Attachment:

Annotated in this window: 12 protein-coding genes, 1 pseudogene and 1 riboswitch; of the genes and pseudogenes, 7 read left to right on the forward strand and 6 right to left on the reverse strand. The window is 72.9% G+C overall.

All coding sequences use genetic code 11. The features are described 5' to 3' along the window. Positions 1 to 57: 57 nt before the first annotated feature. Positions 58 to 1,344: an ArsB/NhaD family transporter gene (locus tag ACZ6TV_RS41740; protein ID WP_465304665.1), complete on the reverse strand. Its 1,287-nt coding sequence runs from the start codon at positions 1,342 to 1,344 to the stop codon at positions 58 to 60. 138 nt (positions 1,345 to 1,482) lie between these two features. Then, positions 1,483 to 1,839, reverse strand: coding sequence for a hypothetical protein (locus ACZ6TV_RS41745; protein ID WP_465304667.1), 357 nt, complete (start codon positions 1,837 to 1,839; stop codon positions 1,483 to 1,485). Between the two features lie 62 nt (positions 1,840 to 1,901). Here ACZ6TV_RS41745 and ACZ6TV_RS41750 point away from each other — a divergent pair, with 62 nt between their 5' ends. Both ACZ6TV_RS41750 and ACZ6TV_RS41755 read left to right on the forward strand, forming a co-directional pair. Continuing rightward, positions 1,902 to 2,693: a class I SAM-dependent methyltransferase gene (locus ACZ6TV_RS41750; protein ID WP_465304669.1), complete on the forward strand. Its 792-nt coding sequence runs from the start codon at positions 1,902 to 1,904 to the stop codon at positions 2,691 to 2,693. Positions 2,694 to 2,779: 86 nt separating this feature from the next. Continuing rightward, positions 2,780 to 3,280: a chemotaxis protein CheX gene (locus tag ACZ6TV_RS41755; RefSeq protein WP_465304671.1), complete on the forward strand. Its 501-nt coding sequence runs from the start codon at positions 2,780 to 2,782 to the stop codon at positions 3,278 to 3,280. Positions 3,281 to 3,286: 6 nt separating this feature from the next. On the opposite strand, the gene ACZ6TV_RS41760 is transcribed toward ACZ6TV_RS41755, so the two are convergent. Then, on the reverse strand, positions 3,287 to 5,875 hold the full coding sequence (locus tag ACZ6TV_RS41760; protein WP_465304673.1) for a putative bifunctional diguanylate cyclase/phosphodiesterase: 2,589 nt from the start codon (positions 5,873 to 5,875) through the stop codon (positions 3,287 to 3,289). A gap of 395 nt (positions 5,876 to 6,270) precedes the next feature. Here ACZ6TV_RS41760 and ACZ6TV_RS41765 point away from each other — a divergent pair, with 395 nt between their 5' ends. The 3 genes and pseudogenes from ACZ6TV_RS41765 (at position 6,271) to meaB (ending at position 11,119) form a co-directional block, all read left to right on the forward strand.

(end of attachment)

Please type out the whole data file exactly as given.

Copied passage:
Annotated in this window: 12 protein-coding genes, 1 pseudogene and 1 riboswitch; of the genes and pseudogenes, 7 read left to right on the forward strand and 6 right to left on the reverse strand. The window is 72.9% G+C overall.

All coding sequences use genetic code 11. The features are described 5' to 3' along the window. Positions 1 to 57: 57 nt before the first annotated feature. Positions 58 to 1,344: an ArsB/NhaD family transporter gene (locus tag ACZ6TV_RS41740; protein ID WP_465304665.1), complete on the reverse strand. Its 1,287-nt coding sequence runs from the start codon at positions 1,342 to 1,344 to the stop codon at positions 58 to 60. 138 nt (positions 1,345 to 1,482) lie between these two features. Then, positions 1,483 to 1,839, reverse strand: coding sequence for a hypothetical protein (locus ACZ6TV_RS41745; protein ID WP_465304667.1), 357 nt, complete (start codon positions 1,837 to 1,839; stop codon positions 1,483 to 1,485). Between the two features lie 62 nt (positions 1,840 to 1,901). Here ACZ6TV_RS41745 and ACZ6TV_RS41750 point away from each other — a divergent pair, with 62 nt between their 5' ends. Both ACZ6TV_RS41750 and ACZ6TV_RS41755 read left to right on the forward strand, forming a co-directional pair. Continuing rightward, positions 1,902 to 2,693: a class I SAM-dependent methyltransferase gene (locus ACZ6TV_RS41750; protein ID WP_465304669.1), complete on the forward strand. Its 792-nt coding sequence runs from the start codon at positions 1,902 to 1,904 to the stop codon at positions 2,691 to 2,693. Positions 2,694 to 2,779: 86 nt separating this feature from the next. Continuing rightward, positions 2,780 to 3,280: a chemotaxis protein CheX gene (locus tag ACZ6TV_RS41755; RefSeq protein WP_465304671.1), complete on the forward strand. Its 501-nt coding sequence runs from the start codon at positions 2,780 to 2,782 to the stop codon at positions 3,278 to 3,280. Positions 3,281 to 3,286: 6 nt separating this feature from the next. On the opposite strand, the gene ACZ6TV_RS41760 is transcribed toward ACZ6TV_RS41755, so the two are convergent. Then, on the reverse strand, positions 3,287 to 5,875 hold the full coding sequence (locus tag ACZ6TV_RS41760; protein WP_465304673.1) for a putative bifunctional diguanylate cyclase/phosphodiesterase: 2,589 nt from the start codon (positions 5,873 to 5,875) through the stop codon (positions 3,287 to 3,289). A gap of 395 nt (positions 5,876 to 6,270) precedes the next feature. Here ACZ6TV_RS41760 and ACZ6TV_RS41765 point away from each other — a divergent pair, with 395 nt between their 5' ends. The 3 genes and pseudogenes from ACZ6TV_RS41765 (at position 6,271) to meaB (ending at position 11,119) form a co-directional block, all read left to right on the forward strand.